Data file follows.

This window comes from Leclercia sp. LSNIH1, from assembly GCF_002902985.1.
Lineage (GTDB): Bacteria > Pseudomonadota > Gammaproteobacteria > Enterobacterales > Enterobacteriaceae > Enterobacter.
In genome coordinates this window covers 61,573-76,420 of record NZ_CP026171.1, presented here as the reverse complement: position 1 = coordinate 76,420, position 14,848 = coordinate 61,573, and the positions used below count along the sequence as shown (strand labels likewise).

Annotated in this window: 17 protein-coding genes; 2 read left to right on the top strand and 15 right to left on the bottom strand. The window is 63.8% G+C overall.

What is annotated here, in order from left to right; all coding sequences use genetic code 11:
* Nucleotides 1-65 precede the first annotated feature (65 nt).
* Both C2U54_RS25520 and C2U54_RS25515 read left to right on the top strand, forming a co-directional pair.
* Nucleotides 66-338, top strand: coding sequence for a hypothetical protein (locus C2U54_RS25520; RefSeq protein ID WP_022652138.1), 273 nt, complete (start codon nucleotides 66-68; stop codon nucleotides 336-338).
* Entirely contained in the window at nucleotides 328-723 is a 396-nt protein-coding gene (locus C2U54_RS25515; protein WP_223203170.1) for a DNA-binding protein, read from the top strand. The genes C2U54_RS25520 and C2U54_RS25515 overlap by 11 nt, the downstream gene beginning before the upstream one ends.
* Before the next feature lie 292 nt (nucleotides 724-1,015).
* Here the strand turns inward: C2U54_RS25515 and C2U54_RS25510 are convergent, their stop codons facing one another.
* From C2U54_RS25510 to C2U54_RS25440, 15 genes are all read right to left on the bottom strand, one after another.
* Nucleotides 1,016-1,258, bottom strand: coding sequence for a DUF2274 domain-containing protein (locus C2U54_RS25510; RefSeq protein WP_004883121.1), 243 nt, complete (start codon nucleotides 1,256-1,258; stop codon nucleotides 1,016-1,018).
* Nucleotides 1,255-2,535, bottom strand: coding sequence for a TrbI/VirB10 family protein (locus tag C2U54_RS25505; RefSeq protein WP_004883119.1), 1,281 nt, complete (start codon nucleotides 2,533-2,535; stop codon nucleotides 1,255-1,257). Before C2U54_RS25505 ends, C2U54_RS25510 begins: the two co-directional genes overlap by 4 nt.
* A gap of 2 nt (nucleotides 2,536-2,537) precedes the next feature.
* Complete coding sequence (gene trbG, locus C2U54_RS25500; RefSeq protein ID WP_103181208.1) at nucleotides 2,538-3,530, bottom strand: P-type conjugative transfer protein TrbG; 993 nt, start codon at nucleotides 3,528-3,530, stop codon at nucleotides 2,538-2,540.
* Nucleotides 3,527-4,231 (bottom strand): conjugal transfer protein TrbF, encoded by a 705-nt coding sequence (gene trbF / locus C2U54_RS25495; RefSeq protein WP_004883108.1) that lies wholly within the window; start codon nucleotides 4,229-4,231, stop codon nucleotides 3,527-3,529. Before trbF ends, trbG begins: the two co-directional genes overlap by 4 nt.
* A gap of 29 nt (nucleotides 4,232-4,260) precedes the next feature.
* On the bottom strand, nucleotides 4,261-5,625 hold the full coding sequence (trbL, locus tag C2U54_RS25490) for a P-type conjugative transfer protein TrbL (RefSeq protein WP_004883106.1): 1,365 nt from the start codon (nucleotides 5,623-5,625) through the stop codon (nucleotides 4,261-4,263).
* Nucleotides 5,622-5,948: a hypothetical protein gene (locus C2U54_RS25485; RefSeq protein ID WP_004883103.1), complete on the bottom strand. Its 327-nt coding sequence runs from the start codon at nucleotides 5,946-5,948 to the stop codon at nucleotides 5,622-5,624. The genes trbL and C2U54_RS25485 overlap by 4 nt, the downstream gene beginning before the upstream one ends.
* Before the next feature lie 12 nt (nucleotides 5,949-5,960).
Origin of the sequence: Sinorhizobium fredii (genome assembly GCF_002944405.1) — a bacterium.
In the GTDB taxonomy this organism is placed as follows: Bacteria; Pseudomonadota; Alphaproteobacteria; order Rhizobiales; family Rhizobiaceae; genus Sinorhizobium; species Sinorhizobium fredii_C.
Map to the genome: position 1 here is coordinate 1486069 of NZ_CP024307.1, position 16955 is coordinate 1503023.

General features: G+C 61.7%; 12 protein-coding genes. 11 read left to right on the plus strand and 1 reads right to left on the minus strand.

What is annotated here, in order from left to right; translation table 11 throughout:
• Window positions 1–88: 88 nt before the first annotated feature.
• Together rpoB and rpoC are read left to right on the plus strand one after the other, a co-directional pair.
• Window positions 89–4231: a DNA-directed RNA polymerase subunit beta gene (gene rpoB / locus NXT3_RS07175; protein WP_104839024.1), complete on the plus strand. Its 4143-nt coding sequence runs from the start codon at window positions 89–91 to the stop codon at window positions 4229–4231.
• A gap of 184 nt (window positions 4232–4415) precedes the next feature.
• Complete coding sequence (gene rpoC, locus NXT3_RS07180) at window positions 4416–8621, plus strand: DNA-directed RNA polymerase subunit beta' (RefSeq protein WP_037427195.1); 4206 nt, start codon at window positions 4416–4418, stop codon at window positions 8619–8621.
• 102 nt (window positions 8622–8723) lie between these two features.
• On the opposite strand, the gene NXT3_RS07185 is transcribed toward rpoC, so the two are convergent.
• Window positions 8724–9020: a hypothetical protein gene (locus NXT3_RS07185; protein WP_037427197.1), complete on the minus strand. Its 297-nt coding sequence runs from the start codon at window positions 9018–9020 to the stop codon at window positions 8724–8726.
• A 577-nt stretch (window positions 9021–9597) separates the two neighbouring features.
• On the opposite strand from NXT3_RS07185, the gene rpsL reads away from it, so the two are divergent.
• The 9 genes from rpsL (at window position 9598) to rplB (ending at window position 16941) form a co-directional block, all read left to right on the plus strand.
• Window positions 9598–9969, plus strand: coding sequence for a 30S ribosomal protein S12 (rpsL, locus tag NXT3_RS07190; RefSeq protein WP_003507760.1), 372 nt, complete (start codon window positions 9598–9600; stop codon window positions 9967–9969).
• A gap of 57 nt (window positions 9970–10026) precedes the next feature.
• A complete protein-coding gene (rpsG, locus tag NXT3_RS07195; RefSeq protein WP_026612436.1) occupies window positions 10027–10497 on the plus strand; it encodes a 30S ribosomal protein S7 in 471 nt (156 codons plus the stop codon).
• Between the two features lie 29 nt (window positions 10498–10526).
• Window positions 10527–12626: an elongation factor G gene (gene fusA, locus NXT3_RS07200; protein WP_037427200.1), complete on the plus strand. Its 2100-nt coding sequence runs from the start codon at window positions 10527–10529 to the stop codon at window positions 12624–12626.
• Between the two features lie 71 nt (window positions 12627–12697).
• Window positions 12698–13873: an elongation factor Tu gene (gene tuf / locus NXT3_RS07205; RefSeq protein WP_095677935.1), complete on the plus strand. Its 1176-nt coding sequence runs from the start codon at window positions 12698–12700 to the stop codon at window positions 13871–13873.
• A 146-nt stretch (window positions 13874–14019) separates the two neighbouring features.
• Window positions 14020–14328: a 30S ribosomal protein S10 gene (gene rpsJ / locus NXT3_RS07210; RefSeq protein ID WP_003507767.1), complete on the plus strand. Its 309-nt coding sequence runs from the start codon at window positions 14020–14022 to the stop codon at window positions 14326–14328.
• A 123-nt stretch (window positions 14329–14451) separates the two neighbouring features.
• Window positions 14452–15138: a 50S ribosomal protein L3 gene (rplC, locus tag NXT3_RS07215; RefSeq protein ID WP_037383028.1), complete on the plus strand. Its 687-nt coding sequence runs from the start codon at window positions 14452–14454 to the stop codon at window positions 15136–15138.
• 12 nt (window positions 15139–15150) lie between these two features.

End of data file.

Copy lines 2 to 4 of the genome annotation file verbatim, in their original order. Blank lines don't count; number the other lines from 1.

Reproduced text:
Lineage (GTDB): Bacteria > Pseudomonadota > Gammaproteobacteria > Enterobacterales > Enterobacteriaceae > Enterobacter.
In genome coordinates this window covers 61,573-76,420 of record NZ_CP026171.1, presented here as the reverse complement: position 1 = coordinate 76,420, position 14,848 = coordinate 61,573, and the positions used below count along the sequence as shown (strand labels likewise).

Annotated in this window: 17 protein-coding genes; 2 read left to right on the top strand and 15 right to left on the bottom strand. The window is 63.8% G+C overall.